Logan Martin. There were more than a few laughs from Olympic traditionalists when extreme sports were introduced to the Games. These were quickly silenced as a new era of Olympic athletes mesmerized viewers with tips and skills that translated superbly on the big stage.
Logan Martin, from Logan, Queensland, won gold in BMX freestyle and only needed one run to bury his rivals. He had built a replica of the Tokyo skatepark behind his house and was riding with the freedom of a man who might as well have been in his backyard.
The citizens of Tokyo. The Olympics have been hailed internationally as a success in the face of overwhelming odds, enough to cheer the world on during a crippling pandemic. It was fine, if you weren’t from Japan in general and Tokyo in particular. Fans have been barred from the stadiums, ensuring those who had paid the huge investment demanded by the world’s largest multisport event were left out of the summer heat. Even so, they were the most gracious hosts and deserved so much more.
Kim Raisner. When the German modern pentathlon trainer angrily slapped a horse in the side after he refused to try fences during the show jumping component, she was unsure of the impact it would have on- beyond the unfortunate animal upon receipt of the blow.
Raisner was fired from Tokyo, and within months the entire equestrian component was taken out of the sport, sending his athletes into a global revolt.
Trolls. Tokyo has been a wake-up call for the mental health of athletes. Simone Biles, the star American gymnast and one of the faces of the Olympics, has pulled out of the events due to her mental health. Hundreds of other athletes spoke about the pressures they faced and the burdens they carried.
Those who are used to treating athletes like machines and blowing them up on social media suddenly found themselves on the wrong side of history. The conversation has changed forever.
Brisbane 2032. It was always a good thing, but Brisbane’s victory in the race to host the 2032 Olympics sparked considerable consternation on the international stage, as well as questions about the role of the Australian Olympic Committee chairman and vice-chairman. of the John Coates International Olympic Committee.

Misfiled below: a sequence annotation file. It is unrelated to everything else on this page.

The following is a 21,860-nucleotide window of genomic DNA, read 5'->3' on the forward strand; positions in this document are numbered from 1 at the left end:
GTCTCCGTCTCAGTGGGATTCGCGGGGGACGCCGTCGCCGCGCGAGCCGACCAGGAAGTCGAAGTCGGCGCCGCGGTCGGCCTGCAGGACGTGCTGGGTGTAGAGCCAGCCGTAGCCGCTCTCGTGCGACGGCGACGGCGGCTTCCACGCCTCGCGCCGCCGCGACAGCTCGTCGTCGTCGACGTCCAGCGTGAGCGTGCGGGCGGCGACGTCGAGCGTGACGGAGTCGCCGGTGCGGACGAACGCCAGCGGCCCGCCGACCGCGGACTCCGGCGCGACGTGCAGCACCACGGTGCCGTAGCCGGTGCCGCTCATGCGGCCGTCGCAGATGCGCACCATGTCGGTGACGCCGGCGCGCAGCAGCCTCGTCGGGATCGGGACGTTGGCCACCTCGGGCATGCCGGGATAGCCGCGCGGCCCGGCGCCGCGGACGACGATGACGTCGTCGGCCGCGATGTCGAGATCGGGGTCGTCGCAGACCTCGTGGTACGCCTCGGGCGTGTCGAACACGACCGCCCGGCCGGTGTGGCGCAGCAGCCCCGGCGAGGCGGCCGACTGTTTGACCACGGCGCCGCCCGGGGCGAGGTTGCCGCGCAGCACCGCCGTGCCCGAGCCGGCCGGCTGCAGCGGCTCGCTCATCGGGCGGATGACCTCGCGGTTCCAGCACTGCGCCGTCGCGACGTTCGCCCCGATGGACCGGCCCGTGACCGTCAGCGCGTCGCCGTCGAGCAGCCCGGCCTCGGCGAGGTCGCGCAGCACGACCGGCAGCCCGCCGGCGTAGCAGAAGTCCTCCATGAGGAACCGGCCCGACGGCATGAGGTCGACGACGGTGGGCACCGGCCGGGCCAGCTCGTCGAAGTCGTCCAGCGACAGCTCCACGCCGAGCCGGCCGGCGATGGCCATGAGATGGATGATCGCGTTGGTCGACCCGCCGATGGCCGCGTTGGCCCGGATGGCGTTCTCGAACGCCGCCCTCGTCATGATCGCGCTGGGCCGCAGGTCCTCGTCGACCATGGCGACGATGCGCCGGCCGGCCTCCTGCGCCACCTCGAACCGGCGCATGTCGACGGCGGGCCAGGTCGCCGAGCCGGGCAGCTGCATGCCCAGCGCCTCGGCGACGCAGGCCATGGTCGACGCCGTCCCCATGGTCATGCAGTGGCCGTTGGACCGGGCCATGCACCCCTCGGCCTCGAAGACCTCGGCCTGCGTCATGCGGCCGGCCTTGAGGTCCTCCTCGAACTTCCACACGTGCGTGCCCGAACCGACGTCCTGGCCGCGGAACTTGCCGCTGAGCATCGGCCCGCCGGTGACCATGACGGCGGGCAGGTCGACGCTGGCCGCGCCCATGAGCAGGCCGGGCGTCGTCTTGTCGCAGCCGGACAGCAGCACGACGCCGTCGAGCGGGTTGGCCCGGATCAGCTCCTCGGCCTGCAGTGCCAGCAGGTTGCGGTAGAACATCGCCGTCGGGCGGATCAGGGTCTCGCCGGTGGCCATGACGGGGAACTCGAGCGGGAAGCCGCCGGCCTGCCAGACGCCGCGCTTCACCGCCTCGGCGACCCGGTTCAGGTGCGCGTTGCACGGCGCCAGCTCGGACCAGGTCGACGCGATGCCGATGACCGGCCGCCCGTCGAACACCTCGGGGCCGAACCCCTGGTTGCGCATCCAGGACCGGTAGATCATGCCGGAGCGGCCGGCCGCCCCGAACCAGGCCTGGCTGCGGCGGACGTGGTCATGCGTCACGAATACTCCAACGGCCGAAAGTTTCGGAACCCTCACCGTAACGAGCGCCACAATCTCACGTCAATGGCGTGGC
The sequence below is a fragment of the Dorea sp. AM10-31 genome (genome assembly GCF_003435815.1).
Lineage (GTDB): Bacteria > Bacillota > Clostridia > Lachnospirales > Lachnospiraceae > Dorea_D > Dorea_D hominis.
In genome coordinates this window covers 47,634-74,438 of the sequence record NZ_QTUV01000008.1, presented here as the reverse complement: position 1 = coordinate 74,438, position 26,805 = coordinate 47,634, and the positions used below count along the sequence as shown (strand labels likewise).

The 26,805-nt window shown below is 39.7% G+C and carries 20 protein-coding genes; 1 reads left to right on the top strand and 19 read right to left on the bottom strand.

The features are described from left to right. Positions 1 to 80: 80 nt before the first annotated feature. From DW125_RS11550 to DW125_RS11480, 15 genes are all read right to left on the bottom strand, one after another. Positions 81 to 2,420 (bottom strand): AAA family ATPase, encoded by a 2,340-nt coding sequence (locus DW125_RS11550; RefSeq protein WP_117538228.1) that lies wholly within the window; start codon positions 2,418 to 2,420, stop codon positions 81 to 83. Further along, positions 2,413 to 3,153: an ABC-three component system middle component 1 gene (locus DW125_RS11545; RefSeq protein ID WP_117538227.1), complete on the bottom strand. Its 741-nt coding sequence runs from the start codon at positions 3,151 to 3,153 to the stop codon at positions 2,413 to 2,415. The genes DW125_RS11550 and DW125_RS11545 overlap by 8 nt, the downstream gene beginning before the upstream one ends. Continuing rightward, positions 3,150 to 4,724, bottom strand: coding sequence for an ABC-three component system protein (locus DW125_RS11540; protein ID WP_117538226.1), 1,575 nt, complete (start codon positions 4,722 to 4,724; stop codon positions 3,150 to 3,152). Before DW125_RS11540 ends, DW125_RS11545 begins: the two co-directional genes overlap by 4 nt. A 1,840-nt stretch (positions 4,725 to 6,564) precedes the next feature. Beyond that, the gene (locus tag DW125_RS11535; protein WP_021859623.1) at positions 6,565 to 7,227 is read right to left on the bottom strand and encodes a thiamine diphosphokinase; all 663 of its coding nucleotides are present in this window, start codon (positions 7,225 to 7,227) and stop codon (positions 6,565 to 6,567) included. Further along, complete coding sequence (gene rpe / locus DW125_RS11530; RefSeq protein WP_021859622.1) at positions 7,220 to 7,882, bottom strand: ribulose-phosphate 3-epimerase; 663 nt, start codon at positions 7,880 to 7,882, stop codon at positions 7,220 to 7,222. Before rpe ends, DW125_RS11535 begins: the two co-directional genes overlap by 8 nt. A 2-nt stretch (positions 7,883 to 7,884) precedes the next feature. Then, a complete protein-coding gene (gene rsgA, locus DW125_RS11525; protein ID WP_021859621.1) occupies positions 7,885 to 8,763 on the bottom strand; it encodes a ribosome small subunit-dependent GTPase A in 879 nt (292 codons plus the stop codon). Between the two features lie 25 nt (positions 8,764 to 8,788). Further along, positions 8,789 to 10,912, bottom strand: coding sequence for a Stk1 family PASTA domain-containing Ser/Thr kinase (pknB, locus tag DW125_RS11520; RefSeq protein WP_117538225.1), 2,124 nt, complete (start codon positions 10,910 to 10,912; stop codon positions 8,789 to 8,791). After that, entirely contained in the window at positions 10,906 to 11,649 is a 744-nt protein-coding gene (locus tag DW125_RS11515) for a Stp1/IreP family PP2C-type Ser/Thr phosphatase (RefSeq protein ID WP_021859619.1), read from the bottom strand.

With a new auction system in place, composed largely by Coates, Brisbane was so far ahead of the pack that it had finished its pitch to the IOC while its potential rivals were just preparing their PowerPoint presentations.
Coates has been questioned at length about a potential conflict of interest – he maintains he had no input into the IOC’s decision – but skepticism remains high among some international Olympic observers.
MAN OF THE YEAR
Patty Mills. From flag bearer to history maker on the basketball court, Patty Mills has had the best two weeks of her sporting life in Tokyo. Mills proudly walked alongside swimmer Cate Campbell in the opening ceremony, then played the best game of his career with the Baby Boomers to take them past Slovenia and win a bronze, the first for an Australian men’s team at the Olympics. He might just be the nation’s most universally beloved athlete.
WOMAN OF THE YEAR
Emma McKeon. Those who follow swimming closely knew that something huge could be on the cards for the soft-spoken McKeon. Her performances even exceeded her own expectations as she won four gold and three bronze medals to become Australia’s most successful singles athlete and most decorated Olympian in Australian history, with 11 medals. in two Olympics. It suited a swimmer once considered a strong member of the team that is now a great Olympian.
VIRAL MOMENTS OF THE YEAR
Ariarne Titmus defeats Katie Ledecky. It was arguably the most replayable moment of the Tokyo Games for Australia. In the greatest pool match race, against the great Ledecky of all time, Titmus faced a legend and beat her in the 400m freestyle.
Ledecky set a steady pace but couldn’t break the heart of Titmus, who made him move in the final 100 yards to knock down the late American champion. It stirred things up.
Cedric Dubler. Ash Moloney won a historic bronze in the decathlon, but the vision of his teammate Dubler cheering him on in the 1500m will long remain in collective Olympic memory. Out of the competition and injured, Dubler paced Moloney in the 1500m, then yelled in support as Moloney rushed into the final sprint to hold on for a medal.
Cate Campbell’s relay heroism. If it was the last race of Campbell’s rich career, she ended with a bang, slashing American Abbey Weitzeil in the free stage of the medley relay. Campbell is a superb relay swimmer and had to use all of her drive and experience to help her team win gold by the smallest of margins. When all said and done, it was a staggering 0.04s change that gave him the edge in a biting finish.
QUOTE OF THE YEAR
“F — yeah”. Kaylee McKeown on live TV after winning backstroke gold. Candide, to the point, we liked it.
CRYSTAL BALL FOR 2022
Australia will head to the Beijing Winter Olympics in February with a number of strong and fit medal chances, including mogul skier Jakara Anthony, dynamic flyers Danielle Scott and Laura Peel and mono-bobsledder. Bree Walker. Some believe Australia could improve on their best medal harvest (three), which came at the 2018 Winter Olympics.
America will fight back hard in the pool at the FINA World Championships in May, giving Australia a welcome call back to Paris, while Josh Giddey will give the Boomers a new dimension at the FIBA World Cup 2023. The Opals will emerge from the Liz Cambage era. On the home front, politics surrounding the Brisbane 2032 Games will begin in earnest when the organizing committee is formed and everyone lines up for jobs.
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